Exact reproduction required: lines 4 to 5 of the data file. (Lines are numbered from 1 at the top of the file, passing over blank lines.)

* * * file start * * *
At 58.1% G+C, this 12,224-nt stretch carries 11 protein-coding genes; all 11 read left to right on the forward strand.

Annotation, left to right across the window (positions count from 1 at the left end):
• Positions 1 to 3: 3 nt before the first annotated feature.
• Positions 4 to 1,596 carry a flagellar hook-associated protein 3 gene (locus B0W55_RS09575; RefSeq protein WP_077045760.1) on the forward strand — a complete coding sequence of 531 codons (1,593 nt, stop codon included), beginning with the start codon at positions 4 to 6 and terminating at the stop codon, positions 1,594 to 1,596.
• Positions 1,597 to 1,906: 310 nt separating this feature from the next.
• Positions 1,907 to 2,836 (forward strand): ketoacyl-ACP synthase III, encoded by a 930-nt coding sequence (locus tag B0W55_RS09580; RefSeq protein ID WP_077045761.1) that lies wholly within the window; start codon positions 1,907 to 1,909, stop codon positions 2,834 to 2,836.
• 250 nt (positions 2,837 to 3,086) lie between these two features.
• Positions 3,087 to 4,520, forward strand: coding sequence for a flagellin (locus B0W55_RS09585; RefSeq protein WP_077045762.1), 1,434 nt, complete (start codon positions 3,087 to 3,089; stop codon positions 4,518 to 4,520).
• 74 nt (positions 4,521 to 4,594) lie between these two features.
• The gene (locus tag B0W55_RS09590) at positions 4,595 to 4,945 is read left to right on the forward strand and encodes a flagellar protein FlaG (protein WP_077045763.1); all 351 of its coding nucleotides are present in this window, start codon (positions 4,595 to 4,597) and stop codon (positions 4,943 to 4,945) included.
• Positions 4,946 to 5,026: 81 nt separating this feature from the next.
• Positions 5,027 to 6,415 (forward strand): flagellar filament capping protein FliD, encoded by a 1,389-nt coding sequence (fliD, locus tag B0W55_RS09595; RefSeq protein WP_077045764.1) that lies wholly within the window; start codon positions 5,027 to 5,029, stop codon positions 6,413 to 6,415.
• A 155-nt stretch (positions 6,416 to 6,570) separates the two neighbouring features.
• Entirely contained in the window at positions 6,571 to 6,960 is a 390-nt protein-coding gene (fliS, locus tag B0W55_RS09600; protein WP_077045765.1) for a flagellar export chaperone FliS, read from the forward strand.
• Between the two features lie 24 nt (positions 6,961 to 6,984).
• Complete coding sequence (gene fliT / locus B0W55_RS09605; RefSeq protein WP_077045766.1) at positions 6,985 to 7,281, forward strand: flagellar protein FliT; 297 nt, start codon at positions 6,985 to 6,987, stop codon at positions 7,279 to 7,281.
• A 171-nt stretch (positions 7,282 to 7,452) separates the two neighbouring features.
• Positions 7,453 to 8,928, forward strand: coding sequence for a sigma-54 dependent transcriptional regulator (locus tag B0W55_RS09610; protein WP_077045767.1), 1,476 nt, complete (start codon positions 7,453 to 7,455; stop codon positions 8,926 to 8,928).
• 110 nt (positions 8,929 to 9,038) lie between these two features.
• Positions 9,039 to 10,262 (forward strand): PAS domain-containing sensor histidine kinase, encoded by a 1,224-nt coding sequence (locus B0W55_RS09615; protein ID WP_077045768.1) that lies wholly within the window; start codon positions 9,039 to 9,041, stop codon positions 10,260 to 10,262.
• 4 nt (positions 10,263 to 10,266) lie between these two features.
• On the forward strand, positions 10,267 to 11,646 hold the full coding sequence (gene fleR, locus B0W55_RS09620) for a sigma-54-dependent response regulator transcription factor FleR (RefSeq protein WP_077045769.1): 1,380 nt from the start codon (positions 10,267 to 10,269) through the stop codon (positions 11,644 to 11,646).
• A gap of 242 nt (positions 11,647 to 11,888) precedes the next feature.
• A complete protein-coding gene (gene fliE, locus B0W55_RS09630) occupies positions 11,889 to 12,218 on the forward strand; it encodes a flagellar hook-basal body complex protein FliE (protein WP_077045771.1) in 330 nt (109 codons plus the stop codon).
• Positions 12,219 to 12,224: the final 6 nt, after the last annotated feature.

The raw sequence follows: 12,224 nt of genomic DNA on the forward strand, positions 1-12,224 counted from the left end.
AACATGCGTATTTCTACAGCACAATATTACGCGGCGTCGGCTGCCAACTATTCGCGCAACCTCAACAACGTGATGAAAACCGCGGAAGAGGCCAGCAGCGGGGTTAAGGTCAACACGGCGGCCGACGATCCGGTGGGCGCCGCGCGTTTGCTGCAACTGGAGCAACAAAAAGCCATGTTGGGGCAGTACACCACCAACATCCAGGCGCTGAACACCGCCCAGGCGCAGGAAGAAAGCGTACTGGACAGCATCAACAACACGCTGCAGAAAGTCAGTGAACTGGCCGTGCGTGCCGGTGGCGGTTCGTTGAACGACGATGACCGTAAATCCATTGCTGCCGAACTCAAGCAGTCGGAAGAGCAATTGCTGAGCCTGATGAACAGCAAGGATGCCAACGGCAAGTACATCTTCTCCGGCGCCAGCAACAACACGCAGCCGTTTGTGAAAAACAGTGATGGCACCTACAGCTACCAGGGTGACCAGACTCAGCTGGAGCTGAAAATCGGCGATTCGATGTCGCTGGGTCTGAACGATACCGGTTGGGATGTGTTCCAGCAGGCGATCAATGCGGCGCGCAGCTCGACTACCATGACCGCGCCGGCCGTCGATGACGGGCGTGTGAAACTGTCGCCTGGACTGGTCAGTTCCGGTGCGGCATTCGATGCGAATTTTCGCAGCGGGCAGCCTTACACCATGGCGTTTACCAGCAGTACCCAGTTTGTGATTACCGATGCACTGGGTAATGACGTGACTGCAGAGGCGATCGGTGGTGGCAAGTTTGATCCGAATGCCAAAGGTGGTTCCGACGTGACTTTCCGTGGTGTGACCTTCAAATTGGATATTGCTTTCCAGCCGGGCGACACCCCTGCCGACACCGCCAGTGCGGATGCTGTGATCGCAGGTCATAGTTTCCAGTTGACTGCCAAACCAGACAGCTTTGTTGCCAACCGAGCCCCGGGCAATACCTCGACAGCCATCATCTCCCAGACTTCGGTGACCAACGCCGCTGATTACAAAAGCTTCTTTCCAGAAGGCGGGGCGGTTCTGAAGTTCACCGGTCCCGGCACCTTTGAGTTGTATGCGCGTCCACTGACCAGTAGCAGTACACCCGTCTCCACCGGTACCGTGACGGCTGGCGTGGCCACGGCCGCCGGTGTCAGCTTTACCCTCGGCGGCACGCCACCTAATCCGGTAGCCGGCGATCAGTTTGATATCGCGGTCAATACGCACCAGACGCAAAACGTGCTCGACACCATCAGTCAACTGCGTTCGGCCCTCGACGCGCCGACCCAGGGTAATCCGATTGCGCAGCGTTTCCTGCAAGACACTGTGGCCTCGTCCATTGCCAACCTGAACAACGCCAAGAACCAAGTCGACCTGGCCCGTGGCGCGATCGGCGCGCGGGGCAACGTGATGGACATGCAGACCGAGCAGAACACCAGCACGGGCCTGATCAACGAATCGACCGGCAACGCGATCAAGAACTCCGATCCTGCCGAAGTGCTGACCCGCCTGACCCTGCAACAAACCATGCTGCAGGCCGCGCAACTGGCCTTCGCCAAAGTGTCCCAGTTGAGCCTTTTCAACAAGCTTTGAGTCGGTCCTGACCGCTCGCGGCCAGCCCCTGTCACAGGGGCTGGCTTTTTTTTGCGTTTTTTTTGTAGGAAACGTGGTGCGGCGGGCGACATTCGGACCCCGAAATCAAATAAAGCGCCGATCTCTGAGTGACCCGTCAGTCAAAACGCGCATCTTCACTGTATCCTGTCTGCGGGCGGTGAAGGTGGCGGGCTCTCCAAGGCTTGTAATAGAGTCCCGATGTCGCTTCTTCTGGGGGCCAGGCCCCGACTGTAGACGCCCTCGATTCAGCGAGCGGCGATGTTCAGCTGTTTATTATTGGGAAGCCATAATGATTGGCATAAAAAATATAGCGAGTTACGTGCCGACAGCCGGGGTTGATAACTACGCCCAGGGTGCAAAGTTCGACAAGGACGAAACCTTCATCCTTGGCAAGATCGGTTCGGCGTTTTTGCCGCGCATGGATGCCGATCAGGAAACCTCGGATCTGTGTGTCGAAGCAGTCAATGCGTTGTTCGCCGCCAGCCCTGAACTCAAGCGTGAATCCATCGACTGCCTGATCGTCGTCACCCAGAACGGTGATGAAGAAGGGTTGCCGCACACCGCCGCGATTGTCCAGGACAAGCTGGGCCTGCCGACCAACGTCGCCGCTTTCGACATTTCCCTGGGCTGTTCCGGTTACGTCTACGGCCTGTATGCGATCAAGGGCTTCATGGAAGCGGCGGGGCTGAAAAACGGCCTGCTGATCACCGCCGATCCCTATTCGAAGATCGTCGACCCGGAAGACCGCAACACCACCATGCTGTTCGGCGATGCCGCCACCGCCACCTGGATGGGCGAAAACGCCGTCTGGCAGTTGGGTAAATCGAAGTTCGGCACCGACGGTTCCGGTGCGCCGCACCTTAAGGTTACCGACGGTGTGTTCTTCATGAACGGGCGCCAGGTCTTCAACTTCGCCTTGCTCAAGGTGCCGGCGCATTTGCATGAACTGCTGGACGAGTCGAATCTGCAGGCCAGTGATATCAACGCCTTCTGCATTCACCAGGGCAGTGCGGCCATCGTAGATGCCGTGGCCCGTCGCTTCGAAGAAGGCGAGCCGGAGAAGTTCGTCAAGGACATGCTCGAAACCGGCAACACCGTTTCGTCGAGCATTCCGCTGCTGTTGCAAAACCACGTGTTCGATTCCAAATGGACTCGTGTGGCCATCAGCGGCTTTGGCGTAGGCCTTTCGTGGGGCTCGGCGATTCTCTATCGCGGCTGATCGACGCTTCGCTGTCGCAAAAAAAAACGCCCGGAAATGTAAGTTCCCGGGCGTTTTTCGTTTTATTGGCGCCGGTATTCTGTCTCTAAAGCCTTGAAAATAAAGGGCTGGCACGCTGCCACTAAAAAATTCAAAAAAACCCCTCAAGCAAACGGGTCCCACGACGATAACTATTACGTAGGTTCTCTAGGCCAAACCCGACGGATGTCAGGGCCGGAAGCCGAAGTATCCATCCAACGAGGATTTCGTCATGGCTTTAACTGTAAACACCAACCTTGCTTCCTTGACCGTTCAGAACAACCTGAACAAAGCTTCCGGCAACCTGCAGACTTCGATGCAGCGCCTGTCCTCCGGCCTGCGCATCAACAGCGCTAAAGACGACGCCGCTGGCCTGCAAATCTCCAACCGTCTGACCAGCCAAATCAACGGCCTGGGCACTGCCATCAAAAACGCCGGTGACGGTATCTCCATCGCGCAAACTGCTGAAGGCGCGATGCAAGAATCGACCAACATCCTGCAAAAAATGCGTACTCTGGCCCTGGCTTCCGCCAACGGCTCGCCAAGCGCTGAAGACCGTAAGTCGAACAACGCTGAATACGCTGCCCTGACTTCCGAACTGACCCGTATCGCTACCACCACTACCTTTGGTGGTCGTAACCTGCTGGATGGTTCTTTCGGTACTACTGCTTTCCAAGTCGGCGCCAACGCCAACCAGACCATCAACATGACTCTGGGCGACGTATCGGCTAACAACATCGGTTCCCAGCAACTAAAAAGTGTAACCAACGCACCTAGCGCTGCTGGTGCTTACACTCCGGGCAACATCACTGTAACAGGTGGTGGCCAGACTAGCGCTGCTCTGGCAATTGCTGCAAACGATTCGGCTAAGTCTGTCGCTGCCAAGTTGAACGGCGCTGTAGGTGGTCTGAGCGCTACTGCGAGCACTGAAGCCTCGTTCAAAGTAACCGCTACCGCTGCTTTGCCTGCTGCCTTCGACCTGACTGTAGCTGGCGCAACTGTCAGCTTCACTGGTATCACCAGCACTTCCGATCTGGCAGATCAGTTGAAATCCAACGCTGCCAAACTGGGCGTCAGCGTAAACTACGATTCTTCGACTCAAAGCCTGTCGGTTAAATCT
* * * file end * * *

• Positions 4 to 1,596 carry a flagellar hook-associated protein 3 gene (locus B0W55_RS09575; RefSeq protein WP_077045760.1) on the forward strand — a complete coding sequence of 531 codons (1,593 nt, stop codon included), beginning with the start codon at positions 4 to 6 and terminating at the stop codon, positions 1,594 to 1,596.
• Positions 1,597 to 1,906: 310 nt separating this feature from the next.